Did you watch the programme on Captain Sir Tom Moore, shown recently on ITV? What a story! A life in 100 years. Captain Tom’s is a life well lived and he’s living it still.
The story so far: we’re talking a life full of adventure, a go-getting man, a kind person – he gave up a job during hard times because he was not prepared to exploit housewives by persuading them to buy his unnecessary product – a loving husband and father and a man who has persevered throughout his own personal tragedies. He has lived a heroic life. He is a hero, and we applaud him for it.
He’s not the only one we applaud. Remember all the NHS front-liners we stood and clapped at the height of the Covid epidemic? Week after week they laboured and week after week we cheered. And then we expanded our applause for the carers and the key workers who risked their own health to help others. For 10 weeks, we remained in our own insulated little bubbles looking out towards others and striving to remember we were part of a whole, that there was another world out there that we would be returning to very soon. It gave us hope.
And then the clapping stopped. Still on a high, but as it had to before it petered out and left us feeling as though it were a chore, rather than a celebration.
And then what exactly? Exactly. What?
Lockdown eased. We moved into double bubbles and extended households; going to the seaside – or not – following government guidelines – or not – if we could understand them and generally trying to be good citizens. We moved seamlessly into masks and are presently waiting to see what is expected of us next.
Unfortunately, we mere mortals seem to have been forgotten. Our political masters have disappeared into the ether (or, as they may prefer to call it, their summer recess); our royal family are self-isolating and invisible in the glorious UK countryside (or what looks like a fantastic hidey hole in the California hills) and we are where exactly? Confused, I fear, and pretty much where we started. Neither here nor there.
Those who were brave enough to attempt a break out for freedom with a holiday abroad have been caught out as unexpected lockdown quarantine rules return. Crab-like, the naughty escapees rushed to get back before the curfew with some of them arriving back in the UK with only minutes to spare.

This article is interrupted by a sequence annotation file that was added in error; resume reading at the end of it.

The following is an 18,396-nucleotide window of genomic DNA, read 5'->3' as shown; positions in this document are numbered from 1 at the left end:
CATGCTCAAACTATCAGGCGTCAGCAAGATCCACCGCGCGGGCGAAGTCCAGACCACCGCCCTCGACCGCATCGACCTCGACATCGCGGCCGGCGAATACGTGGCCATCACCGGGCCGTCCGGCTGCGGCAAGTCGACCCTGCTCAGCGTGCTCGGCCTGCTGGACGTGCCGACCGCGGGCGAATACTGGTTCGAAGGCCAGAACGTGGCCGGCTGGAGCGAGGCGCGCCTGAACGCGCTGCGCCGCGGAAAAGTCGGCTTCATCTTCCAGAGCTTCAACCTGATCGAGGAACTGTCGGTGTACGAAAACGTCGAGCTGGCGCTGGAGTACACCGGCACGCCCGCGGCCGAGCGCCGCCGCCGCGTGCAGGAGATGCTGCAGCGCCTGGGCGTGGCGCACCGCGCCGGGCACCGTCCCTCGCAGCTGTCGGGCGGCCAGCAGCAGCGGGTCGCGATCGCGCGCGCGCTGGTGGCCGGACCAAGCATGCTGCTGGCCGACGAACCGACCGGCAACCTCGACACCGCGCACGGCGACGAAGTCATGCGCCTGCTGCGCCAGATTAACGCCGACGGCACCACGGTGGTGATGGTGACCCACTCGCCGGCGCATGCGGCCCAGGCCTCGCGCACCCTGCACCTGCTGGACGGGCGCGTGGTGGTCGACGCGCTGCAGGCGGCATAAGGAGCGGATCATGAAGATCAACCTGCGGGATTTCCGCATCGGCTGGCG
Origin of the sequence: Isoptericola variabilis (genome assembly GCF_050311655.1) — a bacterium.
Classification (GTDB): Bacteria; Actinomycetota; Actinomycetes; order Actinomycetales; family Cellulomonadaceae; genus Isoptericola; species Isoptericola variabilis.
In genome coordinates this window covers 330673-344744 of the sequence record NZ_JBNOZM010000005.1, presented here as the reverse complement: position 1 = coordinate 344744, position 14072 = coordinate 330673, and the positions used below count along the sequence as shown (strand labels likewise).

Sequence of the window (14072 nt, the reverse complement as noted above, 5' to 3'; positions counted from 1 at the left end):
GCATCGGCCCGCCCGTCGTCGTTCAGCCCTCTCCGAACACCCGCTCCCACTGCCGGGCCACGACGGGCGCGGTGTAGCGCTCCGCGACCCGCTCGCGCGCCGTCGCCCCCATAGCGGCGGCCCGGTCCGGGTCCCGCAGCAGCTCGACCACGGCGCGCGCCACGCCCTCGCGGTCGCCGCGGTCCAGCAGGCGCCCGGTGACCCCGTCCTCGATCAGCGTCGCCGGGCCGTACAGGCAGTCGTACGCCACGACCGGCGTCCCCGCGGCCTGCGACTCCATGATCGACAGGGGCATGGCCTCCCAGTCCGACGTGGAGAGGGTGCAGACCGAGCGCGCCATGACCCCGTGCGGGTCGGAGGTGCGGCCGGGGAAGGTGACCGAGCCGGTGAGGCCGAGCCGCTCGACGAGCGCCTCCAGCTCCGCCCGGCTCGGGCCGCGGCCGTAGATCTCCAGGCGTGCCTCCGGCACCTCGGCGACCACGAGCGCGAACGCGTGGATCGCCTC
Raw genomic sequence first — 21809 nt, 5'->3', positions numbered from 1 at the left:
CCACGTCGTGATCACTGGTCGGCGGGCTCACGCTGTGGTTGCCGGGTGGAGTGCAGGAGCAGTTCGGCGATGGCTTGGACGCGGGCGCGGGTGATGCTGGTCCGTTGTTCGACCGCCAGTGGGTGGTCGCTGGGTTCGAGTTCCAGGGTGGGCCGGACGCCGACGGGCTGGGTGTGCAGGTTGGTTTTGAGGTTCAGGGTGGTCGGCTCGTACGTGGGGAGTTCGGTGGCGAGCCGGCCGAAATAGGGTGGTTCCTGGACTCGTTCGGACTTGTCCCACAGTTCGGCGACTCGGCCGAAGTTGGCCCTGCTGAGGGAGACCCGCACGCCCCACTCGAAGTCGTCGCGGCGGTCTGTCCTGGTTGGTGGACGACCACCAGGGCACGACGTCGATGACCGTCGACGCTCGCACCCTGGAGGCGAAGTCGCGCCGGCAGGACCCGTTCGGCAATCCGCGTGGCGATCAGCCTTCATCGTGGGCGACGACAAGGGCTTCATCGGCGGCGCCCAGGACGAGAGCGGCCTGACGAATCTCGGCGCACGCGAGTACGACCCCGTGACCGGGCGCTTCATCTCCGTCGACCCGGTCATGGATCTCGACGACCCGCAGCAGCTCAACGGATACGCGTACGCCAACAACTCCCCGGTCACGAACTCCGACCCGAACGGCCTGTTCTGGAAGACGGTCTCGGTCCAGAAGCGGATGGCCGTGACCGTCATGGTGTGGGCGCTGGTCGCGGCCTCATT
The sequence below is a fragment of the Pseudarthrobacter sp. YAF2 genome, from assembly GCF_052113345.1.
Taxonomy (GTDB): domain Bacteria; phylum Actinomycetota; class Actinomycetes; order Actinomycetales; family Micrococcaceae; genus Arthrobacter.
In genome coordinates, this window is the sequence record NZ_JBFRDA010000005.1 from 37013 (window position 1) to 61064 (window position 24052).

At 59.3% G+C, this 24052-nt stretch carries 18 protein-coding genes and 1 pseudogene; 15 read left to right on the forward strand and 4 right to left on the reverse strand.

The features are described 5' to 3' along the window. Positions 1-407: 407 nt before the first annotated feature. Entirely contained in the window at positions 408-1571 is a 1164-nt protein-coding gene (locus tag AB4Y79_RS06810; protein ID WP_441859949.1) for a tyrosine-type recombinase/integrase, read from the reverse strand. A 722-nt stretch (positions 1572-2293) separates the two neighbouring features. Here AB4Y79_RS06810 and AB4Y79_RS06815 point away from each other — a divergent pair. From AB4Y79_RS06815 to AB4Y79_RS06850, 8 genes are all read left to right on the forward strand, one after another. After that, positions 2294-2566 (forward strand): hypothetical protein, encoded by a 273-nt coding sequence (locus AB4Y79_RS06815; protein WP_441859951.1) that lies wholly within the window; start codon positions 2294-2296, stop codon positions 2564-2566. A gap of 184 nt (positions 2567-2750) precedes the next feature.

Some may consider such holidaymakers a little frivolous for risking a trip abroad, others might applaud their “can do” attitude, believing we still have to make our own minds up how we choose to live, even in uncertain times.
And this is where our need for heroes come in. The media – both traditional and new social – are full of articles about managing uncertainty, making the best of this time or offering insights of wisdom (I try to do it here) in the hope it will help people to keep their sanity while, it seems, politicians and world leaders all around us are losing theirs.
Personally, I experience the current uncertainty and what seems to be an absence of leadership as being left on board a rudderless ship. I’m no sailor, I need help.
We used to be able to turn to religion in times of adversity. Many of our brothers and sisters around the world still do but statistics inform me that, in the UK, the belief in an omnipotent celestial being has waned.
Ironically, as we as a nation celebrate multi-culturalism and diversity, we seem to be moving away from a collective celebration of a life which embraces and includes all humanity. Instead, we pick and choose what matters to us as individuals and “identify” with ever smaller groups that seem to exclude more than they embrace. It is something we have always done; we may appear more sophisticated than our ancestors but, deep down, our emotions are pretty much the same as they always were.
My sense is that each of us needs some kind of spiritual or god-like figure to help us make our way through this crazy, uncertain world. We need exceptional people that we can look up to, aspire to and maybe even become. We need a sense of idealism, community and the feeling that someone is looking out for us and putting society’s collective needs above their own individual desires. We need more heroes.
As singer Bonnie Tyler once pondered: “Where have all the good men gone and where are all the gods? Where’s the street-wise Hercules to fight the rising odds?” I only wish I knew.
Until then, three cheers for Captain Tom.
By: Lulu Sinclair
Top picture: Captain Sir Tom Moore portrait by kind permission of Alexander Chamberlin